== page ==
Anthony Quinn

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Of Time and the River 
by Thomas Wolfe 
Pat Schroeder 
U.S. Representative from Colorado

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Peter Rabbit 
by Beatrix Potter
"As a child I loved Peter's mischievousness. 

Anything Dave Barry writes--I need laughs."

H. Norman Schwarzkopf 
General, U.S. Army, retired

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White Fang 
by Jack London
"As a strong supporter of reading and education, I am delighted to support the annual Who Reads What? list. As a child, one of my favorite books was White Fang by Jack London."
Willard Scott 
TV Personality

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The Little Engine That Could "In a phone conversation Willard Scott's staff related a quote from Willard's favorite book, The Little Engine That Could. Willard says he has fond memories of his mother reading the book, and that the message of the book--"I think I can, I think I can," is one of his personal philosophies."
General John M. Shalikashvili 
Chairman of the Joint Chiefs of Staff

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Doctor Zhivago 
by Boris Pasternak 
Cheryl Tiegs 

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An American Tragedy 
by Theodore Dreiser
"This book got me 'hooked' on reading when I was in my late teens. I will never forget the experience and will be forever indebted. People always ask what I would have done if I hadn't become a model, and my immediate response is, 'I'D BE A LIBRARIAN!' Books make me happy."
Kathleen Turner 

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The Book of Daniel  
by E.L. Doctorow
"Such a book of ideas of society and justice--love and loyalties. Beautifully written."
Betty Turock 
President, American Library Association

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Anna Karenina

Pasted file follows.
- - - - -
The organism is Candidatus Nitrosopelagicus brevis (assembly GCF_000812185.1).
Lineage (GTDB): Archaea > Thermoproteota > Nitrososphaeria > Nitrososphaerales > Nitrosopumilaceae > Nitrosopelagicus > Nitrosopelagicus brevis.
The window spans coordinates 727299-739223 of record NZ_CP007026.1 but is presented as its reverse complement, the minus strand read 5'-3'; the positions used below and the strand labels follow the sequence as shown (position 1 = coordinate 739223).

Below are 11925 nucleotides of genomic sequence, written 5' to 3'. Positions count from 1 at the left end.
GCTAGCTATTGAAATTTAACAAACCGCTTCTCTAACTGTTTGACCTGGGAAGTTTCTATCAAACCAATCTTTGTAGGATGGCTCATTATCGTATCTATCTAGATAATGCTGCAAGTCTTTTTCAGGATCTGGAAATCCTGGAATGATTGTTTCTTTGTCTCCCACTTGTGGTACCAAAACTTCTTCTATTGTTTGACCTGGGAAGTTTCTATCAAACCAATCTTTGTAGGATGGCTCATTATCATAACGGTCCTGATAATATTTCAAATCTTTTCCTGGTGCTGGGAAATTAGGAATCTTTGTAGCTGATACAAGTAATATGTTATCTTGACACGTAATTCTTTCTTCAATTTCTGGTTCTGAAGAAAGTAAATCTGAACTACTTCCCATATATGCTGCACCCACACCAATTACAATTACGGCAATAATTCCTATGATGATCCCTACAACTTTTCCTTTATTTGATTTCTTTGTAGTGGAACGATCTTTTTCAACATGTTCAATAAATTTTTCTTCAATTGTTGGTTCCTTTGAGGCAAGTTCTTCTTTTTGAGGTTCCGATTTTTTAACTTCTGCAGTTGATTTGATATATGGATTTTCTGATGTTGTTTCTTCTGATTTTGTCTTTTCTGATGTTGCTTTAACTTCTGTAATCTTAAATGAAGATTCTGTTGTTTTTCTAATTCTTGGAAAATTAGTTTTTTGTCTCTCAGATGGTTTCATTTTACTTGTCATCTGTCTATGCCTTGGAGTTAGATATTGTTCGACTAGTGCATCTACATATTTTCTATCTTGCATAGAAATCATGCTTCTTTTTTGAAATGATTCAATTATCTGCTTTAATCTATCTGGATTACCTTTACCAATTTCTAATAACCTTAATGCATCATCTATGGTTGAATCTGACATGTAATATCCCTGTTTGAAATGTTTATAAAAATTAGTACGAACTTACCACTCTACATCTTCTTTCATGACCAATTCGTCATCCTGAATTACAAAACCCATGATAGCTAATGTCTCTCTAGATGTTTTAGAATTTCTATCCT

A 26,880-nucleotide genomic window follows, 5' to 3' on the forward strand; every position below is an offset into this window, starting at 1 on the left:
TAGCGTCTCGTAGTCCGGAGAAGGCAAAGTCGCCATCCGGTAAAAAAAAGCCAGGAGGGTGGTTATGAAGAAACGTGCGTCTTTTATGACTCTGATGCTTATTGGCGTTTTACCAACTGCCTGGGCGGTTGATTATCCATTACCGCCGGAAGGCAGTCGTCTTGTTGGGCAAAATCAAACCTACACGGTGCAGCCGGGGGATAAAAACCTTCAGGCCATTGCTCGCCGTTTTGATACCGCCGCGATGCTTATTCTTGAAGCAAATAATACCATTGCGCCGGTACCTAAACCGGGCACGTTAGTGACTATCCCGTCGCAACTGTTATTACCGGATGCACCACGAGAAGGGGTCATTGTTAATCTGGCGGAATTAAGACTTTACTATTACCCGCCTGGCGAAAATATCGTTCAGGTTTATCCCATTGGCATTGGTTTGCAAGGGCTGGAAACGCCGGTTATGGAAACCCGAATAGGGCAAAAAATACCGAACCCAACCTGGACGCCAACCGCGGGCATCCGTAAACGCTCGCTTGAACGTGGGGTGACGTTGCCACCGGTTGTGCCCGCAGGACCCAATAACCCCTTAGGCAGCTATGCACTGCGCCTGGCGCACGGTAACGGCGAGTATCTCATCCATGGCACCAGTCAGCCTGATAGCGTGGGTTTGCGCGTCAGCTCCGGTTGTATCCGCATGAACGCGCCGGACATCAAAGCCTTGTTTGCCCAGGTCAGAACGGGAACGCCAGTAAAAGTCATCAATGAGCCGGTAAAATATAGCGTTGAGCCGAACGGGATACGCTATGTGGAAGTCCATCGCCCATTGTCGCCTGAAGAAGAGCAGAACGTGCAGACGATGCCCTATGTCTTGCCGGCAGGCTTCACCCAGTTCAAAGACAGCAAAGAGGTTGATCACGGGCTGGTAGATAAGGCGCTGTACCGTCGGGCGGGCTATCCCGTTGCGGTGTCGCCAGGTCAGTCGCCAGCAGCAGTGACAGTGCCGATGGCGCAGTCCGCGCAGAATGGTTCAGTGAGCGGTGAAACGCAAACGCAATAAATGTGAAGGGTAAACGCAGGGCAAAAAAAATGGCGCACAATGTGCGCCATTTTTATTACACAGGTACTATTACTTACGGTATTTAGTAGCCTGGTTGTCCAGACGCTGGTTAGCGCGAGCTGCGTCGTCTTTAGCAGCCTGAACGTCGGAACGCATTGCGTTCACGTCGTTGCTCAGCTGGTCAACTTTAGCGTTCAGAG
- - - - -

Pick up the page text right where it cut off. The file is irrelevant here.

by Leo Tolstoy
"I first read this book when I was in high school. Since then, I've reread it many times, each time realizing something I've missed in times past. As a teenager I discovered how overpowering Anna's love was for her. As a young woman, I celebrated Anna's strength in a society that preferred to think of women as weak. Now I value Anna's ability to compromise her life, even when the stakes lead to the ultimate loss."
Dennis Weaver 

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Autobiography of a Yogi 
by Paramahansa Yogananda
"It brings science and religion closer together and points out the same basic truths are the foundation of all true religions."
Simon Wiesenthal 
Writer and Nazi Hunter

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Justice Not Vengeance  
The Sunflower, with a Symposium 
both by Simon Wiesenthal 
"Reading has become such an important part of my life and I have been impressed and thrilled by so many books (e.g. those by Joseph Roth) that I find it very difficult to select one or more as my favorites. So what lies nearer than to recommend to readers two of the books I wrote myself: Justice Not Vengeance, in which I have tried to describe what has been my main concern for more than half my life, i.e. getting Nazi criminals to answer for themselves in a court of law, and The Sunflower, with a Symposium, which deals with a timeless theme: Who has the right to forgive?"